Today the Ministry of Health confirmed that there are five new cases in Northland today. Four of the cases were notified after the Ministry's 9am data collection cut off, and will be included in Tuesday's data. Two of the new cases are in Kaikohe and are self-isolating at home.
The ministry also confirmed the first Covid related hospitalisation in Northland. Director General Health Dr Ashley Bloomfield said the patient at Whangārei Hospital is a six-week old baby.
Te Tai Tokerau Māori vaccinations are among the lowest in the country sitting at about 52% of the eligible population vaccinated, and, within the Northland region, the vaccination rates in Hokianga are the lowest.
Early Monday morning, Te Whānau o Waipareira began the day with karakia next to the Hokianga harbour to begin its week-long campaign to assist Northland efforts to vaccinate the region.
More than 70 staff and five vaccination vans were deployed on Sunday. Their efforts in Te Taitokerau are a part of their strategy ‘Fight for your whakapapa’.
The campaign launched in September and served as a call to arms across Tāmaki Makaurau urging Māori to get vaccinated in the face of a growing outbreak. The initial goal of 65,000 vaccinations was passed only weeks into the campaign. They have now hit the road with the same goal but in the Northland region.
Maria Te Whiu says that they’ve made the way north simply to assist vaccination efforts currently led by the region's health providers. For many of Te Whānau o Waipareira health team it’s a return home. According to Te Whānau o Waipareira, 95% of the health team are from the north.
“Ko te tino hiahia kia hoki mai mātou ki te āwhina i ngā whānau. Ko te mea kē, he iti noa ngā rauemi o te kāinga, no reira, ko mātou tēnei o Tāmaki e kuhu mai ana ki te pūwero i te kano ārai mate”
“What we wanted to do is to come back to look after our people. The thing is, resources are limited up here, so here we are from Auckland coming into the region to vaccinate the people” she said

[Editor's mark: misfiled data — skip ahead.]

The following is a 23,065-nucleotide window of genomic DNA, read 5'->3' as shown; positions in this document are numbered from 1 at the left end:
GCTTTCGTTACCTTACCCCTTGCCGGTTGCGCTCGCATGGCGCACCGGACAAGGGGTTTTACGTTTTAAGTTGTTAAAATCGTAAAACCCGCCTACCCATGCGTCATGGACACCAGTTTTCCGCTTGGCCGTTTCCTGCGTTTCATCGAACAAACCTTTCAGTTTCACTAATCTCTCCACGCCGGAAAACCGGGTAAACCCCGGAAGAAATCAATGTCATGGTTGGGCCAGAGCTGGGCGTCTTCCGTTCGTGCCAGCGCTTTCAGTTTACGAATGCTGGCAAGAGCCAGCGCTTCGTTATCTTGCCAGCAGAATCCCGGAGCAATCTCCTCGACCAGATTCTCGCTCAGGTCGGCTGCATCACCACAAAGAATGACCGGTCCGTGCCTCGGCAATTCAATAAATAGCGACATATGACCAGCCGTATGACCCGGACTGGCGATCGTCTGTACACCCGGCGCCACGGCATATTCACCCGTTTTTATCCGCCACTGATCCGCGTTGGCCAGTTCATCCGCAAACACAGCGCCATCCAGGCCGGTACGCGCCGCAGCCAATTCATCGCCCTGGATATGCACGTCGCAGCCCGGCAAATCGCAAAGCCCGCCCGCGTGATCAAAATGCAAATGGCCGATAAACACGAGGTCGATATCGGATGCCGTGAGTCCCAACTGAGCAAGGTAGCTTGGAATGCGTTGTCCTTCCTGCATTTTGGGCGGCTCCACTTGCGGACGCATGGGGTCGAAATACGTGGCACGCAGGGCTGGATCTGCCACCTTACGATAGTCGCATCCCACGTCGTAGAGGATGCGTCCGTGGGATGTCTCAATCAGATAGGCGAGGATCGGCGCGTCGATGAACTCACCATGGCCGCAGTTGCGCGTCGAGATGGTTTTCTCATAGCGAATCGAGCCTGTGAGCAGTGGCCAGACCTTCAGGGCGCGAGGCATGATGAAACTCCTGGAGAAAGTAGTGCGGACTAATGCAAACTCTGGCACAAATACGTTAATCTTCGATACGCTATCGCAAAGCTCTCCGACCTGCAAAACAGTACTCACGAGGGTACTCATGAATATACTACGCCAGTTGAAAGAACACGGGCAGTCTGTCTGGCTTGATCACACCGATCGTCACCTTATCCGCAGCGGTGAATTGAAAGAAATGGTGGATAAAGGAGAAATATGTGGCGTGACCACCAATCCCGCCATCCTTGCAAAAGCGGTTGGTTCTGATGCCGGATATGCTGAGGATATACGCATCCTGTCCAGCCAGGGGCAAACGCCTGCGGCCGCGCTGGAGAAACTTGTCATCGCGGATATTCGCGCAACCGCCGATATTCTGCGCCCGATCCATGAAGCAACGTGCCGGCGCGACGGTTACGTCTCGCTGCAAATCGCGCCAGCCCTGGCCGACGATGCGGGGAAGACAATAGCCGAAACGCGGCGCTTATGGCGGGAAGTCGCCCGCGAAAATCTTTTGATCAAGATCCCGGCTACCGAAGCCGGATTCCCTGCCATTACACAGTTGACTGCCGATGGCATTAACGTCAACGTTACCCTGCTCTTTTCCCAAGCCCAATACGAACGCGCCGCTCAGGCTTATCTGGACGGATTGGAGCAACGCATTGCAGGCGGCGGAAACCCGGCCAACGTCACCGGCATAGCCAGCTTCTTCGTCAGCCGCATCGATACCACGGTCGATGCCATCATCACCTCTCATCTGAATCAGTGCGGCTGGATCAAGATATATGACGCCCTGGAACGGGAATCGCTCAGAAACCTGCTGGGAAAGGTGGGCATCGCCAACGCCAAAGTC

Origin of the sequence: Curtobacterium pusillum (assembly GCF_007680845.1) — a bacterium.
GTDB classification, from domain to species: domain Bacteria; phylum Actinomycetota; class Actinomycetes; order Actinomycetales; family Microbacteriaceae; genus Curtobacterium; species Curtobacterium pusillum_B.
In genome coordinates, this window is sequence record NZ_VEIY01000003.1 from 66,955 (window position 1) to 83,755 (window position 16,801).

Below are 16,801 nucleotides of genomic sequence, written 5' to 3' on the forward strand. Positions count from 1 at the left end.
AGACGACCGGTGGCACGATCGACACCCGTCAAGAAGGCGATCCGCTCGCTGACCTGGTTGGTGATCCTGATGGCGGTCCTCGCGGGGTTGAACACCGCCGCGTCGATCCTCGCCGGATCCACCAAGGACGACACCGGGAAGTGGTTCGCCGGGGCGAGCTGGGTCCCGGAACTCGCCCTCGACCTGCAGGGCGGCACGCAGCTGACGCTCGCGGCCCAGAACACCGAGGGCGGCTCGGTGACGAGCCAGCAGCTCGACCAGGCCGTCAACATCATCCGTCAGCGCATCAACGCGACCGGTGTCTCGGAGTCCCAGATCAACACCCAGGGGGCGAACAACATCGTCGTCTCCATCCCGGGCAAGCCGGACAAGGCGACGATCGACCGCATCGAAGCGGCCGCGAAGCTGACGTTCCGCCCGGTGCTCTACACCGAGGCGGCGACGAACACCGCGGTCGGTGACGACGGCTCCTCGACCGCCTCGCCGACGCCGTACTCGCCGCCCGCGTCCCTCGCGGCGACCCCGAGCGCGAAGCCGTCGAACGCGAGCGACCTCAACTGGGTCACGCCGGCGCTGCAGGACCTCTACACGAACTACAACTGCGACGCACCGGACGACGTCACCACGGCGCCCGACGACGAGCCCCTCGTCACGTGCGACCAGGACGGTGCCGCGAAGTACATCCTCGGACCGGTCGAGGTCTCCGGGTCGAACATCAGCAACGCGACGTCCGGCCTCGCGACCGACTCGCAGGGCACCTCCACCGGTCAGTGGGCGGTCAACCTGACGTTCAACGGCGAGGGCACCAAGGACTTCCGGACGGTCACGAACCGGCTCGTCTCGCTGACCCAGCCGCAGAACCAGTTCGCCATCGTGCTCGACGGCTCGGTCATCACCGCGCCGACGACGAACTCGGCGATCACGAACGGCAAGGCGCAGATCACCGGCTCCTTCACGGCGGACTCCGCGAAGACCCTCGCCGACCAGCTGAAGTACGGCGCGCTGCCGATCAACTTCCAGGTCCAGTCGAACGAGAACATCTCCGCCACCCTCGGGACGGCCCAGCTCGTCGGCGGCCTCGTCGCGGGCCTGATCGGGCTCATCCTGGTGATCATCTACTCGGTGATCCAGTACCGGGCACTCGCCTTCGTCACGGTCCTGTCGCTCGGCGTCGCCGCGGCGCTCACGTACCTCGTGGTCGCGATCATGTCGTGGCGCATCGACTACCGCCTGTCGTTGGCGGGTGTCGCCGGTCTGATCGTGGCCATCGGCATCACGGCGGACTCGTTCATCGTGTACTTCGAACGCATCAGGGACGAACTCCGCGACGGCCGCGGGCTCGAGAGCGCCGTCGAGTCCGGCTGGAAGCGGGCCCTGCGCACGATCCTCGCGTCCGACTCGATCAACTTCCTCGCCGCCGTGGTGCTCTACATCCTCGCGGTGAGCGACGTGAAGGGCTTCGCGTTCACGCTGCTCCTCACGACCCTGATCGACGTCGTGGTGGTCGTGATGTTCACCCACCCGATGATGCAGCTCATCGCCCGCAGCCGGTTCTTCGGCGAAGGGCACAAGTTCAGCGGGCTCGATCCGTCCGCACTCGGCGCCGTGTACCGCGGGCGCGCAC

Kristina Tipene is a part of Te Whānau o Waipareira. She says she is honoured to return home to Hokianga to assist in vaccination efforts - mahi she doesn’t take lightly.
“It's always been a goal of mine to come home serve my iwi, my people. Get everything I can in Auckland and take it back home. This is an opportunity I couldn’t let go of.”
The region's health providers have been working hard to get vaccination rates up but even providers say that accessibility to vaccinations, a fatigued workforce and misinformation continue to be the main issues they're up against
Hauora o Hokianga chief executive Margareth Broodkoorn is elated that Waipareira has freed up some of their kaimahi to get the vaccination rates up in Northland
'Sharing the love'
“Absolutely acknowledge them. We’re working together and figuring out how can we work together with our Manu Whakataki mobile vans as well. Sharing the love, sharing the resource. ‘”
“I really acknowledge that strategy through the Whānau Ora collective,” she said
Television personality Pio Terei is a part of the team. It's coming home for the Hokianga descendant doing his bit to encourage and support whānau to get vaccinated.
"We’re here to support, ehara I te mea kua tae mai kia kī, me pēnei, me pēnā, e hē ana tēna kōrero. But we’re here to support the good work done by local providers."
The group is working with local providers and will be posted across the north in Hokianga, the mid-north and will end in Whāngarei by Thursday